This mechanism operates on various DNA sequences (Supplementary Discussion) and relies on a feedback loop to couple nucleosome survival to efficient transcription through chromatin via conformational changes in the nucleosome structure (Fig. 6a): if a nucleosome cannot survive transcription, Pol II becomes arrested. Since the key features of the process of transcription through a nucleosome by yeast and human Pol II are highly similar15, the mechanism may well be conserved in all eukaryotes.
The differences in the structures of the intermediates formed by the Pol II- and Pol III-type mechanisms could explain the different nucleosome fates during these processes (Supplementary Figs. 7–8 and Supplementary Discussion). At the same time, the Ø-loop can be formed during transcription through the +45 region by both mechanisms27. These observations suggest that the conformational dynamics involved in formation of the Ø-loop are intrinsic to nucleosomes. Therefore the conformational changes in nucleosomal structure observed during transcription are likely to occur during progression of other processive enzymes (e.g. ATP-dependent remodelers and DNA polymerases) through chromatin.
Many eukaryotic genes are regulated at the level of transcript elongation and nucleosomes are likely to be key players in this regulation36–39. Our observations suggest that inefficient resolution of the Ø-loop can cause strong nucleosome-specific pausing and the paused intermediate could be a target for regulation of the rate of elongation through chromatin. Such regulation could be mediated by variable promoter-distal sequence of nucleosomal DNA and/or by histone chaperones (e.g. FACT17,18,40–42) facilitating displacement of the distal D-dimer.
In contrast, the proximal P-dimer is likely to be essential for both nucleosome survival and efficient transcription. Displacement of the P-dimer leads to arrest of Pol II within the nucleosome (Fig. 5) and most likely occurs only transiently in vivo. Since both H2A/H2B dimers are exchanged during Pol II transcription in vivo11, the P-dimer must be immediately replaced to avoid arrest of transcribing Pol II and/or loss of the histone octamer. Therefore, our data argue that a transcription-coupled process could guarantee fast rebinding of the displaced H2A/H2B dimer(s) to nucleosomes. Factors facilitating P-dimer re-binding are expected to facilitate transcription through chromatin. Indeed, the H2A/H2B chaperone FACT associates with elongating Pol II, contributes to nucleosome survival during transcription in vivo18,40,41, and facilitates transcription through nucleosomes in vitro15,18.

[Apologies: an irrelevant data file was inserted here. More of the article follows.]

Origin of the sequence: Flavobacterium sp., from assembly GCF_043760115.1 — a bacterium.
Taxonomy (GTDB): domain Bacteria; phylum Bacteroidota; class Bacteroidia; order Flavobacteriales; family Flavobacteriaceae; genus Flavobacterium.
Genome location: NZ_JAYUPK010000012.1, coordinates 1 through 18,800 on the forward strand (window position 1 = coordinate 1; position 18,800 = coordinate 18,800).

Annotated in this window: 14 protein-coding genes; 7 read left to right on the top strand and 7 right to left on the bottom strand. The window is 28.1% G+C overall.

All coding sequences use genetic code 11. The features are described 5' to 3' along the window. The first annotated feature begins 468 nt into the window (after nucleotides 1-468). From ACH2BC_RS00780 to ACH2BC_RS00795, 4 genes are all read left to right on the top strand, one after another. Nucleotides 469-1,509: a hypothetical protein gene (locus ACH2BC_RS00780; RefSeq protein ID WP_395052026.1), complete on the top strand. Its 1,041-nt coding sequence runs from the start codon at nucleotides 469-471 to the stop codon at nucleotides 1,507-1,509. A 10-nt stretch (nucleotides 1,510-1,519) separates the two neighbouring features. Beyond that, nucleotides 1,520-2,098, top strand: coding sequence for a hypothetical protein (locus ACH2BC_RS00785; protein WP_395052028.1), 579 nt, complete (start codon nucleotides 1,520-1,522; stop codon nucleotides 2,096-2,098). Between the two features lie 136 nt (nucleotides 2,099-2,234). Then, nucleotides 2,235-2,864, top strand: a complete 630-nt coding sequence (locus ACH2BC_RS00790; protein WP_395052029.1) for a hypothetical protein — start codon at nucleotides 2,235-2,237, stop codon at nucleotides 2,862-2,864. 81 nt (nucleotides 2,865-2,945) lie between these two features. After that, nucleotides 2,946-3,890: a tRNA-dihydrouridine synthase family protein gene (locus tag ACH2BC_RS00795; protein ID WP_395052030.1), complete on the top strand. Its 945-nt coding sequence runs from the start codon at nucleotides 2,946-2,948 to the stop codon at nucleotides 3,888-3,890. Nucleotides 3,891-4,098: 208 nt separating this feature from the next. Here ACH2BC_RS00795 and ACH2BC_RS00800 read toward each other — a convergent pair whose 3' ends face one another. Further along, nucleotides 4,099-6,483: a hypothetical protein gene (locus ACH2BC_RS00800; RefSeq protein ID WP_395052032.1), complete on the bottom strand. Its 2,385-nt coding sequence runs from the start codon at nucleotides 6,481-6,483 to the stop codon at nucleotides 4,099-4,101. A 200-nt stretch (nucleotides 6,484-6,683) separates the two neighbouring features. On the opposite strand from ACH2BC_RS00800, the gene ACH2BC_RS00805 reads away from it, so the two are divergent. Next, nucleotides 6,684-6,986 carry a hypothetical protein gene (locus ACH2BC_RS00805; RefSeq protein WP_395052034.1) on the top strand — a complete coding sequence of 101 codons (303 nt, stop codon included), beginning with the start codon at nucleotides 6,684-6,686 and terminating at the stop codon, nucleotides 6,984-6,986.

Recent studies suggest that on moderately Pol II-transcribed genes exchange of H3/H4 histones is at least 20-fold slower than that of H2A/H2B (see Introduction). Our work suggests that H3/H4 are not exchanged because they are never completely displaced from the DNA during Ø-loop-mediated transcription through chromatin. Since most eukaryotic genes are transcribed at moderate levels, transcription-dependent exchange of bulk H3/H4 histones is considerably slower than H2A/H2B dimer exchange20.
Pol II transcription through chromatin is coupled with nucleosome survival at the original position on DNA. Why is nucleosome survival at the original position important? Transcription of a eukaryotic gene using the alternative, Pol III-type mechanism would trigger an extensive displacement/exchange of all core histones21. On the contrary, Pol II-type mechanism involves only minimal exchange of histones H3/H4 (Fig. 6b). Since the H3/H4 histones contain the majority of the sites for post-translational modifications, including some epigenetic marks43, the Pol II-type mechanism could specifically allow for the survival of the original H3/H4 histones and their covalent modifications during transcription. Since almost the entire eukaryotic genome is transcribed at a certain non-zero frequency44,45, this mechanism could mediate maintenance of epigenetic marks across the genome.
In summary, transcription of the majority of eukaryotic genes by Pol II is accompanied by minimal disruption of chromatin structure likely ensuring maintenance of genome stability1. In particular, the minimal exchange of H3/H4 histones may well guarantee the survival of epigenetic “marks” and other post-translational modifications of H3/H4 histones. Our analysis suggests that the Ø-loop intermediate mediates both the efficient Pol II transcription through chromatin and the preservation of the H3/H4 code. Formation of Ø-loops is tightly controlled through a feedback mechanism and may turn out to be extensively regulated.